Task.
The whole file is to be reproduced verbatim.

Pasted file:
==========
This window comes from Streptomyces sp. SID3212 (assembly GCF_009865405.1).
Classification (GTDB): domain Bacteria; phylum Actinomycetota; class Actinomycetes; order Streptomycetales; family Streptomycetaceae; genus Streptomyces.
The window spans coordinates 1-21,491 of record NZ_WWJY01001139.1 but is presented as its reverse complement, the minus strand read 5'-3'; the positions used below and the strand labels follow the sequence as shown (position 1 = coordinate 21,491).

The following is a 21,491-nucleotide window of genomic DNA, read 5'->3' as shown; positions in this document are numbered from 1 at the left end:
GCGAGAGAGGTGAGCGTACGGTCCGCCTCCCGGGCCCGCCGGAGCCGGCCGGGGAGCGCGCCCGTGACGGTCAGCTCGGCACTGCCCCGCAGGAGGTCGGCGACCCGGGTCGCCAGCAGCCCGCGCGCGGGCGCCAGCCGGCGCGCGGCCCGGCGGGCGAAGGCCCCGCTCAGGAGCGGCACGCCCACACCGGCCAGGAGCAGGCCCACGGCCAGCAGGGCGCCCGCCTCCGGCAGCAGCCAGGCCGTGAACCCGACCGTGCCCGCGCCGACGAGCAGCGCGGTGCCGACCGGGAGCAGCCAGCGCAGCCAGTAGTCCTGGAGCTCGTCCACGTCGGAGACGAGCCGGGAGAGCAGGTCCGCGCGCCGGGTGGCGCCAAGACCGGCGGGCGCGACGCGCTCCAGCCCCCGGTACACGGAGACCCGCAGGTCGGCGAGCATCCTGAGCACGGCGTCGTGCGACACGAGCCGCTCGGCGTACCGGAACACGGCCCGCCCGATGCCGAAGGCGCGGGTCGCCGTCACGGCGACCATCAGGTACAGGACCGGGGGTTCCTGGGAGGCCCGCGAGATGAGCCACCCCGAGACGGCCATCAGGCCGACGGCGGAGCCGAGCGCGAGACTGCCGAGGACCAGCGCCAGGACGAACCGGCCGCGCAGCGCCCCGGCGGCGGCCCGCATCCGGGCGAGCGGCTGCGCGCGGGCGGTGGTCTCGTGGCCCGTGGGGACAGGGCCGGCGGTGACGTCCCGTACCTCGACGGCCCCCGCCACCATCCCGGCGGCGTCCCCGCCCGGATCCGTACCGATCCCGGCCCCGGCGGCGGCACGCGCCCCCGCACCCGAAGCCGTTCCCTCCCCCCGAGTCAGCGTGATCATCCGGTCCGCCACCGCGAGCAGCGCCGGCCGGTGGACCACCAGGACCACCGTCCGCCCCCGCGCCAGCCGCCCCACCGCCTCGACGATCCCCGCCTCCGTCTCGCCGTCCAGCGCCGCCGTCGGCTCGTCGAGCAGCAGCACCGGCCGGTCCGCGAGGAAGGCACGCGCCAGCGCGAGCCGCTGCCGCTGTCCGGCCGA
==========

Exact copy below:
This window comes from Streptomyces sp. SID3212 (assembly GCF_009865405.1).
Classification (GTDB): domain Bacteria; phylum Actinomycetota; class Actinomycetes; order Streptomycetales; family Streptomycetaceae; genus Streptomyces.
The window spans coordinates 1-21,491 of record NZ_WWJY01001139.1 but is presented as its reverse complement, the minus strand read 5'-3'; the positions used below and the strand labels follow the sequence as shown (position 1 = coordinate 21,491).

The following is a 21,491-nucleotide window of genomic DNA, read 5'->3' as shown; positions in this document are numbered from 1 at the left end:
GCGAGAGAGGTGAGCGTACGGTCCGCCTCCCGGGCCCGCCGGAGCCGGCCGGGGAGCGCGCCCGTGACGGTCAGCTCGGCACTGCCCCGCAGGAGGTCGGCGACCCGGGTCGCCAGCAGCCCGCGCGCGGGCGCCAGCCGGCGCGCGGCCCGGCGGGCGAAGGCCCCGCTCAGGAGCGGCACGCCCACACCGGCCAGGAGCAGGCCCACGGCCAGCAGGGCGCCCGCCTCCGGCAGCAGCCAGGCCGTGAACCCGACCGTGCCCGCGCCGACGAGCAGCGCGGTGCCGACCGGGAGCAGCCAGCGCAGCCAGTAGTCCTGGAGCTCGTCCACGTCGGAGACGAGCCGGGAGAGCAGGTCCGCGCGCCGGGTGGCGCCAAGACCGGCGGGCGCGACGCGCTCCAGCCCCCGGTACACGGAGACCCGCAGGTCGGCGAGCATCCTGAGCACGGCGTCGTGCGACACGAGCCGCTCGGCGTACCGGAACACGGCCCGCCCGATGCCGAAGGCGCGGGTCGCCGTCACGGCGACCATCAGGTACAGGACCGGGGGTTCCTGGGAGGCCCGCGAGATGAGCCACCCCGAGACGGCCATCAGGCCGACGGCGGAGCCGAGCGCGAGACTGCCGAGGACCAGCGCCAGGACGAACCGGCCGCGCAGCGCCCCGGCGGCGGCCCGCATCCGGGCGAGCGGCTGCGCGCGGGCGGTGGTCTCGTGGCCCGTGGGGACAGGGCCGGCGGTGACGTCCCGTACCTCGACGGCCCCCGCCACCATCCCGGCGGCGTCCCCGCCCGGATCCGTACCGATCCCGGCCCCGGCGGCGGCACGCGCCCCCGCACCCGAAGCCGTTCCCTCCCCCCGAGTCAGCGTGATCATCCGGTCCGCCACCGCGAGCAGCGCCGGCCGGTGGACCACCAGGACCACCGTCCGCCCCCGCGCCAGCCGCCCCACCGCCTCGACGATCCCCGCCTCCGTCTCGCCGTCCAGCGCCGCCGTCGGCTCGTCGAGCAGCAGCACCGGCCGGTCCGCGAGGAAGGCACGCGCCAGCGCGAGCCGCTGCCGCTGTCCGGCCGA